IOWA CITY, Iowa — Iowa’s senior class played a large part in the Pinstripe Bowl victory.
But those seniors won’t be returning in 2018. If the Hawkeyes are to pick up another postseason victory a year from now, they’ll need a new batch of players to step up and fill voids for next season.
The Pinstripe Bowl gave a glimpse of five underclassmen who can develop into cornerstone pieces for the upcoming campaign.
Defensive end Anthony Nelson
Yes, Nelson was a redshirt sophomore this season. He seems older because he started making plays as a freshman and hasn’t stopped.
Nelson possesses a knack for making big plays when the Hawkeyes need them. He did it again in the Pinstripe Bowl.
With the game tied late in the fourth quarter, Nelson forced a turnover that set up the winning touchdown. He used a quick first step to get an advantage on Boston College offensive tackle Chris Lindstrom. Nelson ripped his right arm through to get to the quarterback. He was still working his way free when he batted the ball away, right to defensive end Parker Hesse.
Coach Kirk Ferentz called Nelson’s play the kind of “spark” the Hawkeyes needed to win the game.
Nelson is already a star with 13.5 career sacks, but there is another level to go. With Iowa’s biggest defensive playmaker, Josey Jewell, heading to the NFL, someone needs to fill his shoes. There is no better, or obvious, choice than Nelson. His size, athleticism, length and work ethic are special.
Iowa needs a new face of the defense. Nelson could easily become it.
Offensive tackle Tristan Wirfs
Wirfs, a freshman, brings all the physical pieces a team wants in an offensive tackle. At 6-foot-5, 315 pounds, he is tall, big and a little lanky. His athleticism is off the charts of a player at his position.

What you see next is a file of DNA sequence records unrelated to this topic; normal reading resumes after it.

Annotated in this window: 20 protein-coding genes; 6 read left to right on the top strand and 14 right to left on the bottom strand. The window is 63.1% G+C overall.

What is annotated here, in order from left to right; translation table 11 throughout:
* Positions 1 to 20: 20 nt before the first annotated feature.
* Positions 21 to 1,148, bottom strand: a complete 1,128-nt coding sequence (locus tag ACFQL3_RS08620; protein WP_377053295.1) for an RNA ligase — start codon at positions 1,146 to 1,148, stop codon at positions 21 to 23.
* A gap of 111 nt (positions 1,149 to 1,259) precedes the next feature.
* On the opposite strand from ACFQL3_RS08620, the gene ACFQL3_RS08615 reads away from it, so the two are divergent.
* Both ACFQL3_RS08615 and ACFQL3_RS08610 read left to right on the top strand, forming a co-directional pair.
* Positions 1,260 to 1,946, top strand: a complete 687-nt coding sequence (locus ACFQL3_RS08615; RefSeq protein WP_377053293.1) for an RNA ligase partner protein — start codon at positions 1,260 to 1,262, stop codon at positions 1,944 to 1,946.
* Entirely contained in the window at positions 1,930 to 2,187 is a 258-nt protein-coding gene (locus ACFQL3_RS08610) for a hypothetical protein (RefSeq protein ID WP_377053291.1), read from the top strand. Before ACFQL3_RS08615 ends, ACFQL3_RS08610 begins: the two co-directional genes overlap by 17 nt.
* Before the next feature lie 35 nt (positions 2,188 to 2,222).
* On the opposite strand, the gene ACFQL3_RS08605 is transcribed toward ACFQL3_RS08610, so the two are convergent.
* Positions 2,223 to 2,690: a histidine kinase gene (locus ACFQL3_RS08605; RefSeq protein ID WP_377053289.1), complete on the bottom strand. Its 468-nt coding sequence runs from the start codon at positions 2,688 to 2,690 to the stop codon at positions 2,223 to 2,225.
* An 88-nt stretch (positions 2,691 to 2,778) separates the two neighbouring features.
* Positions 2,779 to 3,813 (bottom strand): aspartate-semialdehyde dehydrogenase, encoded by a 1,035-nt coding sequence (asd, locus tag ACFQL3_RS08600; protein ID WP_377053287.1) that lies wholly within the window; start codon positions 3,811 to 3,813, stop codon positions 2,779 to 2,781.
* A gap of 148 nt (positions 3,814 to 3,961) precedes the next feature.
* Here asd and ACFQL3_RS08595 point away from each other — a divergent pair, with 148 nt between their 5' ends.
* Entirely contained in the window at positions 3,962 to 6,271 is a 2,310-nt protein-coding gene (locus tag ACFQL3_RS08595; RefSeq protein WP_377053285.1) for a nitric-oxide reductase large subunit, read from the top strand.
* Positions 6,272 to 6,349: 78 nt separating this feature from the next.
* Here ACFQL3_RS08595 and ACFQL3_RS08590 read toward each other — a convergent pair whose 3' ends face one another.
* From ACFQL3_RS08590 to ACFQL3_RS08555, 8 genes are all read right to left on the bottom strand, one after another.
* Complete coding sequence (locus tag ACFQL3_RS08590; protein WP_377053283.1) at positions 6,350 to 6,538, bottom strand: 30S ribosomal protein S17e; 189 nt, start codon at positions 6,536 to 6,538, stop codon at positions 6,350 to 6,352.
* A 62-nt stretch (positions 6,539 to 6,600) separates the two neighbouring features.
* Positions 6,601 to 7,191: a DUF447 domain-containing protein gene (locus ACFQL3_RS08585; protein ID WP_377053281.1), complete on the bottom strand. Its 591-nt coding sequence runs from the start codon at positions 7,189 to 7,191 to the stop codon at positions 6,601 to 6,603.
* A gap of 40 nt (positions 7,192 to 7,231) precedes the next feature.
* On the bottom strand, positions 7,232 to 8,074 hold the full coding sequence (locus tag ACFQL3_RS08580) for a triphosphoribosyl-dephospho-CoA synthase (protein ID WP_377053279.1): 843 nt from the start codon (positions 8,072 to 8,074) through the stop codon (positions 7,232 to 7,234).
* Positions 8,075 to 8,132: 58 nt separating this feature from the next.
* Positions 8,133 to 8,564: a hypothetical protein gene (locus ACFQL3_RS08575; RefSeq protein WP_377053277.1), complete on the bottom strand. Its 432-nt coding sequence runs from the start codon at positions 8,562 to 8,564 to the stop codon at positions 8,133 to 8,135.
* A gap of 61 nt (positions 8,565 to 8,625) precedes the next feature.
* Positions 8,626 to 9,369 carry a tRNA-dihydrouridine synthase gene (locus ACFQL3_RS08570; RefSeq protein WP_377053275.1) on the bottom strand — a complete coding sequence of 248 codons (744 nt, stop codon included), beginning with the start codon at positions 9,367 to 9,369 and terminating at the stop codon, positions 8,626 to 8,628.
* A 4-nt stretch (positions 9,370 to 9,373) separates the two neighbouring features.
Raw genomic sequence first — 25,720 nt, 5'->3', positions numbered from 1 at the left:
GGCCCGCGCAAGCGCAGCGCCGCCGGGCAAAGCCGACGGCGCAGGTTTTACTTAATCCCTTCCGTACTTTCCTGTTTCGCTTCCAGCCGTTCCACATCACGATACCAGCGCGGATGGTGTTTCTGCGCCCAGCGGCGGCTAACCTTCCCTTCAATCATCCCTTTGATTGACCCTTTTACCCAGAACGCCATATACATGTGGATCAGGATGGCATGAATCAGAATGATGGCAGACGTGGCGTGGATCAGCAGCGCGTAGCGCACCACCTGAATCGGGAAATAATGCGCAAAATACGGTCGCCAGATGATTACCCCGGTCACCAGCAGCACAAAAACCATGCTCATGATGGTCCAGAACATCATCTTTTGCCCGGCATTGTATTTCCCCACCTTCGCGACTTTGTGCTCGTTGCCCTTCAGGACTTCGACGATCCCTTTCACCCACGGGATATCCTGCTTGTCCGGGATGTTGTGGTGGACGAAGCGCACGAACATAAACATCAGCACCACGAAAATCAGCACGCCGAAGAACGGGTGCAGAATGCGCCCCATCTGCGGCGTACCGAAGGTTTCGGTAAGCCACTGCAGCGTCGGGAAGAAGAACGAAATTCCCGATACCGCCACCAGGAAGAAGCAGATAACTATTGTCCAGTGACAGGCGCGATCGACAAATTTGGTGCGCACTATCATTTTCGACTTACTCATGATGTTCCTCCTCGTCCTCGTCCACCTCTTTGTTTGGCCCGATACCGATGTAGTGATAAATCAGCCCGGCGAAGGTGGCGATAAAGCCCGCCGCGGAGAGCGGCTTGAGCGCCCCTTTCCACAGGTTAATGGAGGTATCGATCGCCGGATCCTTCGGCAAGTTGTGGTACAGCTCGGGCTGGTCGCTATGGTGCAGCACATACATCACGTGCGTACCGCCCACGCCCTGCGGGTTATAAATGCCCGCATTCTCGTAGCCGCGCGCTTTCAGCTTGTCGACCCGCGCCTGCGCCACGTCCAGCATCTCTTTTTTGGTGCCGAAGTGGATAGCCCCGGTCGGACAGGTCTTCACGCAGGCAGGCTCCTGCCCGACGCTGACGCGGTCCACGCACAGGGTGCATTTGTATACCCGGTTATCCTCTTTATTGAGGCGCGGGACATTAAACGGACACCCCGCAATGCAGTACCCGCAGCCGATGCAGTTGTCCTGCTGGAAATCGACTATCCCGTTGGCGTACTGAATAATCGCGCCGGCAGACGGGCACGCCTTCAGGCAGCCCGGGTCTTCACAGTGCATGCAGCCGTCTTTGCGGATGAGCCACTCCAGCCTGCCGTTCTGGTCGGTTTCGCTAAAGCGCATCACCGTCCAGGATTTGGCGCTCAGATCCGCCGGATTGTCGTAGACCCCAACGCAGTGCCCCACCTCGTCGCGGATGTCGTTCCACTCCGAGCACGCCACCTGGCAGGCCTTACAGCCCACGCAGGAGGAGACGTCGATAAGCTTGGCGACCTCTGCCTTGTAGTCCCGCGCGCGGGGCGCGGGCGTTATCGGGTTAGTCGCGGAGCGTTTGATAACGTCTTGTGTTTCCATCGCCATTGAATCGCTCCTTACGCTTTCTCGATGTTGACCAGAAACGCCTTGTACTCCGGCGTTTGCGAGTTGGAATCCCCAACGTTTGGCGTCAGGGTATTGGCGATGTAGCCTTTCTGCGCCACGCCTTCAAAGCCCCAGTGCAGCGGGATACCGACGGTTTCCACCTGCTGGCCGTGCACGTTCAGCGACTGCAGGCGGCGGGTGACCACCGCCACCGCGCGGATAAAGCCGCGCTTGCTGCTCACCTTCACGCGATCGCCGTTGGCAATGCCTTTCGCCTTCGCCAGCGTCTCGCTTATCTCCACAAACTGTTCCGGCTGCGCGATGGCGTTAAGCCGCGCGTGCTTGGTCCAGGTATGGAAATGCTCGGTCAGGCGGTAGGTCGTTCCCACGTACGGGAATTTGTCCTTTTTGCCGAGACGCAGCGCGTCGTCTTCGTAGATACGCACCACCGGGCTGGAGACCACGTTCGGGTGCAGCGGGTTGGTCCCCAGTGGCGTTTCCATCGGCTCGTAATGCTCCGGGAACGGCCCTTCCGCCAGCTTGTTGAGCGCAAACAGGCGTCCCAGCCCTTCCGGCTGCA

It’s hard to beat Wirfs when he gets his hands on a defender in pass coverage. The following play ends in a sack, but keep an eye on Wirfs. He has good footwork, balance and positioning, locking onto Boston College’s Kevin Bletzer and neutralizing the linebacker.
Wirfs learned on the job this season. A teachable moment popped up in the Pinstripe Bowl.
On the ensuing play, there was no defender for Wirfs to engage on the snap. As he dropped into pass protection, Wirfs moved his head, trying to identify a defender to block. He locked onto tight end T.J. Hockenson blocking defensive end Zach Allen to his left.
He never brought his head back to the right and it allowed Bletzer to run right past Wirfs for a sack.
When Wirfs got his hands on defenders, he more than held his own this season. Mental miscues, like falling to find a blitzing linebacker, cropped up time and again.
This is a common problem with young players. Wirfs’ future is bright and looks like a long-term answer up front. That’s exactly what the Hawkeyes need as they try to coax more consistent production from the offensive line, especially in the run game.
Safety Amani Hooker
Hooker, a sophomore, showed flashes of being a playmaker before a knee injury kept him out of the lineup for most of November.